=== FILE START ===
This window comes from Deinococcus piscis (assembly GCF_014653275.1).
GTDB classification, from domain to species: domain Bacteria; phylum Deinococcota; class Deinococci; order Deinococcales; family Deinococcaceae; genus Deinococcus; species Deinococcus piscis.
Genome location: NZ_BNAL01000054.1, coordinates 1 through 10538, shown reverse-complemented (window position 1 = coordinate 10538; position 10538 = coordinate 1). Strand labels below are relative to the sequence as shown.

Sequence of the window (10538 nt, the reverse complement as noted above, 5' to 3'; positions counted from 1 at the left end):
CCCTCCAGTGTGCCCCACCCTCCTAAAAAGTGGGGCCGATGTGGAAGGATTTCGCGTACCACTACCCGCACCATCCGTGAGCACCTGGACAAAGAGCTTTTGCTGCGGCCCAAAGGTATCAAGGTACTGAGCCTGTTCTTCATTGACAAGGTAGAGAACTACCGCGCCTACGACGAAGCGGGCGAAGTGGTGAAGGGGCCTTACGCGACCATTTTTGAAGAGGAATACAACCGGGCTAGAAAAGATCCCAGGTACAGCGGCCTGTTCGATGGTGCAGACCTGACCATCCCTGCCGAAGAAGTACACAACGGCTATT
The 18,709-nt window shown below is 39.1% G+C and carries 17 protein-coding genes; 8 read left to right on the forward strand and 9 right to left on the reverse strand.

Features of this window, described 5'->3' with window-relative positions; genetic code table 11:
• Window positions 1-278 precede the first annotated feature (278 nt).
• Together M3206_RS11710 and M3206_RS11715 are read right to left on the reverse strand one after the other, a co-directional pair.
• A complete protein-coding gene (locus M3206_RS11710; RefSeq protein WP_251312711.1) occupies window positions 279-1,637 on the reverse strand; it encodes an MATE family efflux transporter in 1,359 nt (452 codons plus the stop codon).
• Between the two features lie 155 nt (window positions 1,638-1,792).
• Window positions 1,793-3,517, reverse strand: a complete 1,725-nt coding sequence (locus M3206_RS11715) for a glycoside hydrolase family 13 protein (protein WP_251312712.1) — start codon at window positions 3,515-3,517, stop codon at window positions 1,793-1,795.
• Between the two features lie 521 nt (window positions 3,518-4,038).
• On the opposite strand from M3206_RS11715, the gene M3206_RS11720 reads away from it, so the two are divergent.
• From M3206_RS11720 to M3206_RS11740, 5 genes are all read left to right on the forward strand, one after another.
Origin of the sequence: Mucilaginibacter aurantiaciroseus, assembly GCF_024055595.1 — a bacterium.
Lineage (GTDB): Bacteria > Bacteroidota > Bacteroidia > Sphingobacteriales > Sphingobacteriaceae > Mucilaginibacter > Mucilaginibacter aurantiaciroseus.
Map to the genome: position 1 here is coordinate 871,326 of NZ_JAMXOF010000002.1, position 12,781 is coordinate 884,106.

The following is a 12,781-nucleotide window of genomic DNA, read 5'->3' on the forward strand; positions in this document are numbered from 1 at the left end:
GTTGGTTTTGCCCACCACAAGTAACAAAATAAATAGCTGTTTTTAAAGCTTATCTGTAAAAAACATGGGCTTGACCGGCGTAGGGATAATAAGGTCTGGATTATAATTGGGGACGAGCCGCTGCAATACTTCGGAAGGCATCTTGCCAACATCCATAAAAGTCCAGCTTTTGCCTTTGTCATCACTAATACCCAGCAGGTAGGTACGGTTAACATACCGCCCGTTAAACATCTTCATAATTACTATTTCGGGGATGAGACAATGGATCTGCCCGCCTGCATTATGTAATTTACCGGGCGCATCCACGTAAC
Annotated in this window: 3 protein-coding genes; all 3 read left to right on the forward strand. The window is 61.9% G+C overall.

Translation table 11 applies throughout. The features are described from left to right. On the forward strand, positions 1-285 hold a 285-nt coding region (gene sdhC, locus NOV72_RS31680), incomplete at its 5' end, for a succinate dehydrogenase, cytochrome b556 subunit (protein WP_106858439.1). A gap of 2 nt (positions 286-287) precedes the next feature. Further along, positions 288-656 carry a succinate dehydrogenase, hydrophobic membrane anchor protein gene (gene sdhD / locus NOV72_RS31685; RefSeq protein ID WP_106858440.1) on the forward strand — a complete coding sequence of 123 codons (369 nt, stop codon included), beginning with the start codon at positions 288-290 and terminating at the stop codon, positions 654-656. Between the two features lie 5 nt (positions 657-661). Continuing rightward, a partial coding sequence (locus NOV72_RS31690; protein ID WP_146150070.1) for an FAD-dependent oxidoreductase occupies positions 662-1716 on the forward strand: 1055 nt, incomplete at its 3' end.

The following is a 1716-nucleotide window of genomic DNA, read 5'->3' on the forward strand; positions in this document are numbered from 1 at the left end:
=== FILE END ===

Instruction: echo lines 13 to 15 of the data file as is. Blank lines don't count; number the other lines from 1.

• Between the two features lie 521 nt (window positions 3,518-4,038).
• On the opposite strand from M3206_RS11715, the gene M3206_RS11720 reads away from it, so the two are divergent.
• From M3206_RS11720 to M3206_RS11740, 5 genes are all read left to right on the forward strand, one after another.